Jack Kelley
August 03, 1987 12:00 PM

Boxer Randall “Tex” Cobb’s 45 minutes of glory came on Nov. 26, 1982, when he fought Larry Holmes. In one of the most lopsided heavyweight title bouts in history, Holmes brutalized Cobb for 15 rounds—three-quarters of an hour of punch time—leaving the contender’s face a pulpy, beet-red mulch. The mismatch so sickened Howard Closely that the veteran announcer vowed never to work as a boxing commentator again. The fight did not, however, sicken Cobb, who, when the final bell sounded, was not only standing, but eager for more. “Hey,” he barked, grabbing Holmes by the shoulders, “let’s do this again, in a phone booth!”

Five years later Cobb hasn’t gotten any mellower. Or prettier: His flattened face, highlighted by a rubberized nose that lost its cartilage years ago, would give pause to a pit bull. Nor has he lost his sense of humor. “Larry Holmes didn’t beat me,” says Cobb. “He just won the first fifteen rounds.” As for Cosell’s departure, he cracks, “If I cured cancer or eliminated heart disease, I don’t think I could give a greater gift to mankind.”

One thing has changed, however: Cobb, 33, has taken his tough-guy act out of the ring and onto the screen. In Golden Child he played one of Satan’s henchmen. In Police Academy 4 he beat up a little old lady. In Raising Arizona he plays a demonic bounty hunter who lobs hand grenades at bunnies. His grim visage has brought him guest shots on Miami Wee and Moonlighting, and his flair for language and philosophy has landed him on Late Night with David Letterman. How sweaty does the 6’3″, 238-lb. Cobb get when he works out? “I sweat like a whore on cowboy payday.” What does he think of Hollywood? “Pompous? My God. The peripheral folderol involved is tedious to the point of absolute distraction.” Then there’s Tex Cobb on the value of being bad: “Bad beats cool. Bad beats bright. Bad beats money. And if you don’t think so, give me the coolest, richest, smartest sumbitch in here and we’ll negotiate.”

Cobb began developing his world view in Bridge City, Texas, his hometown. His father, a factory foreman, died when Cobb was six, and his mother moved the family to Abilene. The third of four boys, Cobb recalls that he “wasn’t tough. I was just a fat little kid that looked like a beach ball with legs.” His older brother Dan was another story. “Dan would pick out two or three of the toughest kids in school, just beat ’em half to death and say, ‘My name’s Dan Cobb. You remember that,’ ” Tex recalls. “Of course, nobody ever touched me except Dan, and he just whupped me like old-time butter.”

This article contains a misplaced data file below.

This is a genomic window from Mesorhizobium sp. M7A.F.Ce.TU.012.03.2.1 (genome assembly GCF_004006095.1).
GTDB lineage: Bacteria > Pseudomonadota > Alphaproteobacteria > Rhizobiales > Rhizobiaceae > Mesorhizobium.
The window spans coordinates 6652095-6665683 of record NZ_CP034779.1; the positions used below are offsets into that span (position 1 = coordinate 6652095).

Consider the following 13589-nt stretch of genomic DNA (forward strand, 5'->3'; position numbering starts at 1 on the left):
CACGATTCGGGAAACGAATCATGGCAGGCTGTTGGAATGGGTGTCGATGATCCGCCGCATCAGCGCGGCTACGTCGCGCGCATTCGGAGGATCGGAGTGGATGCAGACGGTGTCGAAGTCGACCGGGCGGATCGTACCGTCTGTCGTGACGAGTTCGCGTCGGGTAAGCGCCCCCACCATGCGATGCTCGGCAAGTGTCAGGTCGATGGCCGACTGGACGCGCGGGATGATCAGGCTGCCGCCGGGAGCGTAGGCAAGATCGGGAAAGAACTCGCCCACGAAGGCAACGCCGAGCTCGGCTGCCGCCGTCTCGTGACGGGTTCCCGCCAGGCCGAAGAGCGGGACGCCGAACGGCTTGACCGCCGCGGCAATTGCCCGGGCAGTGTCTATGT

In high school Cobb worked nights lugging beef at a meat-packing plant. After an abortive attempt at college—he is rumored to have fired flaming arrows at a rival dorm, while wearing only a jockstrap and shouting, “Get ready to die!”—he became a nightclub bouncer and took up full-contact karate for fun. That led to low-paying pro bouts, he jokes, “on the undercard of midget wrestling.” Next he tried boxing, turning pro in 1977. He lost to Holmes and Ken Norton, beat Earnie Shavers and is currently fighting—via lawsuit—former managers he claims bilked him out of hundreds of thousands of dollars. As usual, he’s philosophical. “I didn’t go into the fight game thinking it was Cub Scouts,” he says. “I knew they was liars, cheats and thieves. But I always figured if you’re good enough to where you’re the last man standing, hell, darlin’, you’re the tall dog that night.”

Although he has a wife, former El Paso disc jockey Sharon Hodge, 30, as well as two children from a previous marriage, all of whom would probably like to see him remain in one piece, Cobb still likes to be the tall dog. In North Carolina a few weeks ago to film Collision Course, an action comedy starring Jay Leno and Pat Morita, Cobb sneaked off the set for a few days—”I told ’em my grandmother was in a coma”—to box Big John Jackson, a 6’5″, 245-lb. former karate champ, in Birmingham, Ala. Cobb, who has dreams of landing another heavyweight title bout, bragged his way through the press conference (“You’ve gotta let the locals know there’s gonna be eyes, hair and teeth everywhere, that you’re gonna make America a better place to live”). Then, that evening, he stepped into the ring, led with his chin, absorbed excruciating punishment—and dropped Jackson in the fifth round, raising his record to 32-7. “I hit that man harder than I’ve ever hit any person or thing in my life,” Jackson said later. “His head went back but he didn’t blink. I hit him so hard it feels like my elbows were crushed.”

Back in his hotel room, Cobb was sore but satisfied. He had tested himself in a world where the difference between winning and losing is brutally clear, and he had remained standing. It’s not like making movies, he notes. In Hollywood, says Cobb, “If everything in the world goes wrong—hell, it’s just Take 2.”

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